Perhaps you consider the idea ridiculous.
Spain, admittedly, have just scored 10 times split evenly across their past two matches — no team has ever done that in the history of the European Championship. La Roja have only twice scored more goals at any tournament than the 11 they’ve smashed home so far in four games at Euro 2020: their victorious Euro 2008 and Euro 2012 campaigns. Moreover, Luis Enrique’s side are firm tournament favourites — never mind hotly tipped to dispatch Switzerland when then meet in St. Petersburg on Friday.
But here’s my case: If you are completely disregarding the idea that this quarterfinal might well be decided by the mad, devilishly unpredictable lottery known as a penalty shootout, then I reckon you’re in denial. Yes, if La Suisse really miss Granit Xhaka through his yellow-card-accumulation suspension; if they can’t commit fully to the muscular, relentless press that makes them deeply uncomfortable opponents; if they used up too much physical and emotional energy knocking out world champions France the other night in, perhaps, the greatest match of the country’s history then Spain might pummel them into submission.
Luis Enrique used a brilliant metaphor the other day, prior to the first five-goal spree against Slovakia, when he promised that, “When my players ‘unblock’ themselves it’ll be like when you shake a bottle of cava and pop the cork out.” What an image and what a way for his team to go out and prove how well their coach understood their training performances.
Two wins and ten goals later, it’s fair to say that the 2012 champions — who, remember, hadn’t won a tournament knockout match since then — deserve to be favourites and, if they hit form, they’ll win. But let me build my case, then feel the doubts start to gnaw at your previous certainty about what was going to happen in St. Petersburg.
In 2021, Spain have drawn five of their past eight 90-minute matches (I’m not counting the 4-0 win over Lithuania, which was disputed by 17 U21 players who are not even at this tournament). Of the other three, it took an added-time thunderblaster from Dani Olmo to prevent a 1-1 draw in Georgia.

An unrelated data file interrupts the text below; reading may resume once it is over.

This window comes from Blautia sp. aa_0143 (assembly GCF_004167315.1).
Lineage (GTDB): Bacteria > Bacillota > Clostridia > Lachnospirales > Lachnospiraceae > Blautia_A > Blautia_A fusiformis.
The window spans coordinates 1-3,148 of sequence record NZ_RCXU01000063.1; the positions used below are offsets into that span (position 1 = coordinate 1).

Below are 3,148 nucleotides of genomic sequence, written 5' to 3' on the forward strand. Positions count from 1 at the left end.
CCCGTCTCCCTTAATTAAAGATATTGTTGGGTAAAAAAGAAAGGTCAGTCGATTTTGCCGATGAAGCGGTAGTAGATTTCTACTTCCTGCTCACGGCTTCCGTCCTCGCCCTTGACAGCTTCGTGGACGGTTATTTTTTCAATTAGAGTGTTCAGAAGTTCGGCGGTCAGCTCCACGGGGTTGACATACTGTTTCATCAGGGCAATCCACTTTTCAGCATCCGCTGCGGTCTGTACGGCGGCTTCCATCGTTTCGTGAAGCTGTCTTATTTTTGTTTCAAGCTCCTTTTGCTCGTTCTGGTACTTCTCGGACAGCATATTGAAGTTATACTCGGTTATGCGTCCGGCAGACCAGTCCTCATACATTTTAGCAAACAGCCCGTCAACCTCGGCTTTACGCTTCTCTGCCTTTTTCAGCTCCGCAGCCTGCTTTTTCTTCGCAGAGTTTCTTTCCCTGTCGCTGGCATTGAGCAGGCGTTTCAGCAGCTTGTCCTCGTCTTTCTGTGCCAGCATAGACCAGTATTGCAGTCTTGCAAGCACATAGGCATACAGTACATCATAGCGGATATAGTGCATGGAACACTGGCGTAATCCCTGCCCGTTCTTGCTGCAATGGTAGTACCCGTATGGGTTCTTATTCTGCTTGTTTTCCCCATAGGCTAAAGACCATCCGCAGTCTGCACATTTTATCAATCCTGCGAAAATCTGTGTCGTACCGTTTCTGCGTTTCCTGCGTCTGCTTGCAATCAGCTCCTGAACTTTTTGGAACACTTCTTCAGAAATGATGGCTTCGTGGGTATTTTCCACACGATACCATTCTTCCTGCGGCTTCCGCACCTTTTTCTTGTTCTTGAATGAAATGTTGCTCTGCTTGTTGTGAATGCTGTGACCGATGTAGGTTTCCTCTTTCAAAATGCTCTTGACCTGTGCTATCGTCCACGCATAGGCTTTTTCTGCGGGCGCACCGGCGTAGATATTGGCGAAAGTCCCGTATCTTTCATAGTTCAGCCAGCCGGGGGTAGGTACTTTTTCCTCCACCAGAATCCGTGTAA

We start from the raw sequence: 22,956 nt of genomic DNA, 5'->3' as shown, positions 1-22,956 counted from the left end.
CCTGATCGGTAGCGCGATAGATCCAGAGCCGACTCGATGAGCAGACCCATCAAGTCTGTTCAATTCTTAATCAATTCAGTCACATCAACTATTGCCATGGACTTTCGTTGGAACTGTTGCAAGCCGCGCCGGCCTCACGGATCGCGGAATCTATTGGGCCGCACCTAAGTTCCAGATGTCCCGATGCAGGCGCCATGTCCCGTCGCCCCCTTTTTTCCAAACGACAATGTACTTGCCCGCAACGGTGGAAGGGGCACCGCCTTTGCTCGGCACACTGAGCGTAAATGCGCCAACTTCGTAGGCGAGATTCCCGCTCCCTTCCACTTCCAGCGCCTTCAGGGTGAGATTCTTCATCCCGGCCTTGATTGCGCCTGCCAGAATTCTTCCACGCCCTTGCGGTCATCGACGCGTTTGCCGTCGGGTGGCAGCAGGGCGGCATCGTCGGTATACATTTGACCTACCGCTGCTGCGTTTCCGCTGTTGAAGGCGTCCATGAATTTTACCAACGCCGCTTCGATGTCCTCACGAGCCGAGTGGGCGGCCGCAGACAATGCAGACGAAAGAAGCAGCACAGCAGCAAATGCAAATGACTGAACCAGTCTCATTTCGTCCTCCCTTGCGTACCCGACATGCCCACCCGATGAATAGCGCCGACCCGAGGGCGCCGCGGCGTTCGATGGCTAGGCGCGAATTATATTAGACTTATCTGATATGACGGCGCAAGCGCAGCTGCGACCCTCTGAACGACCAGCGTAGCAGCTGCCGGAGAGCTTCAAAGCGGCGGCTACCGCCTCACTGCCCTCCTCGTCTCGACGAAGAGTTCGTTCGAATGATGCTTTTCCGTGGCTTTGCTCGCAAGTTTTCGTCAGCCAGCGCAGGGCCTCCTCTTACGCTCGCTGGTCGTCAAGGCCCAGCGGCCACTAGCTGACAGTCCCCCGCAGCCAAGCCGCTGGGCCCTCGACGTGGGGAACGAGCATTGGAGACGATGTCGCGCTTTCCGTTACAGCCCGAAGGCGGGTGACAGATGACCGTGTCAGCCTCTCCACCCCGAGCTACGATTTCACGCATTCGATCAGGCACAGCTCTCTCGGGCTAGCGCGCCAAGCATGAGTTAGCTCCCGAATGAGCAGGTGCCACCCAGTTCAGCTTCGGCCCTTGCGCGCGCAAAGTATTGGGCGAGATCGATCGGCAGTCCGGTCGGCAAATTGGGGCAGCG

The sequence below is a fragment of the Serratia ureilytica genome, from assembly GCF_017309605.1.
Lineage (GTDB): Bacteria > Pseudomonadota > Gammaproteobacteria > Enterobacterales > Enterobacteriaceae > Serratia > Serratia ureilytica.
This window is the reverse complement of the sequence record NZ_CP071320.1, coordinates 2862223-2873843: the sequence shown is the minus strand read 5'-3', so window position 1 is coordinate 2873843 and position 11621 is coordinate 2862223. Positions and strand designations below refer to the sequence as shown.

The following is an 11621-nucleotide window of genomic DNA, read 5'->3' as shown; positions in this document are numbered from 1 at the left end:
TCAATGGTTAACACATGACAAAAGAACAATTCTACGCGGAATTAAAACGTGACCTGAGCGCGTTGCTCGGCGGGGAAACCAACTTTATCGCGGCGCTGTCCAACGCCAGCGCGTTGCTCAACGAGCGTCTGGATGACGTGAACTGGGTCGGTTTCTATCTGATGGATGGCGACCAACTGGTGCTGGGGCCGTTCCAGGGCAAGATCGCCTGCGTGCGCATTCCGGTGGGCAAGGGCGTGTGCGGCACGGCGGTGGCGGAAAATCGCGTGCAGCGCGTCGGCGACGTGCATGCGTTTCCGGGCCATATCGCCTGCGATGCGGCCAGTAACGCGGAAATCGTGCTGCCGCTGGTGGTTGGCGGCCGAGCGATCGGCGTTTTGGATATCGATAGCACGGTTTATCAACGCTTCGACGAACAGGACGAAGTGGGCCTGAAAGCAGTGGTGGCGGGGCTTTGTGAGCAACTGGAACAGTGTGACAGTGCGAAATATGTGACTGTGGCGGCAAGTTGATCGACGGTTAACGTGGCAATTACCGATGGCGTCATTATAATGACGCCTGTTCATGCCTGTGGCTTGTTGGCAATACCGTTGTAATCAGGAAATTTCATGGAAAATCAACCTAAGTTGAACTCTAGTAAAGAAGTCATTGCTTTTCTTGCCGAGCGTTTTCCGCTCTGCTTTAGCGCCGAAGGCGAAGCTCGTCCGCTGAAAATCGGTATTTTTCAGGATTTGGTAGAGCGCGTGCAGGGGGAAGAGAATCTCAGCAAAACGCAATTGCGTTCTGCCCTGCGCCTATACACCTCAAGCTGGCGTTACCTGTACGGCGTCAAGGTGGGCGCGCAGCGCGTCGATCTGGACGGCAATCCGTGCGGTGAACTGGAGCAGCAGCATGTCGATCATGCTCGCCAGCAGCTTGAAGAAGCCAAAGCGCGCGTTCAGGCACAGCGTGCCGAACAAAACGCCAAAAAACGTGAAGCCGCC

The past four matches between Switzerland and Spain have been a pair of draws plus a 1-0 win for each team. See how the evidence is mounting. This has the potential to be excruciatingly tight if La Roja aren’t quite on their game.
The heavy premium for things going the way that stats suggest they might is that Spain, like the tightrope walker who breaks the habit of a lifetime and looks down, have suddenly lost their nerve from 11 metres. If this quarterfinal does actually push through the 120-minute barrier without a winner then, suddenly, Switzerland will probably be walking to the shootout with a swagger. And not just because it was via a perfect exhibition of penalties that they eliminated France in the last round: Mario Gavranovic, Fabian Schar, Manuel Akanji, Ruben Vargas and Admir Mehmedi each bulged the net. No problem.
Spain — chew on this, folks — have a perfect record, too. They’ve missed five out of their past five spot kicks. Better still, for the sake of the story at least, that horrific record started against … Switzerland. Don’t you remember?
Sergio Ramos was on a monster two-and-a-half-year, 23-penalty run of scoring from the 11-metre spot for Spain and Real Madrid. Then Switzerland’s man between the sticks, Yann Sommer (the same guy who heroically saved Kylian Mbappe‘s effort the other night) saved twice from the Spanish captain in the space of 23 minutes.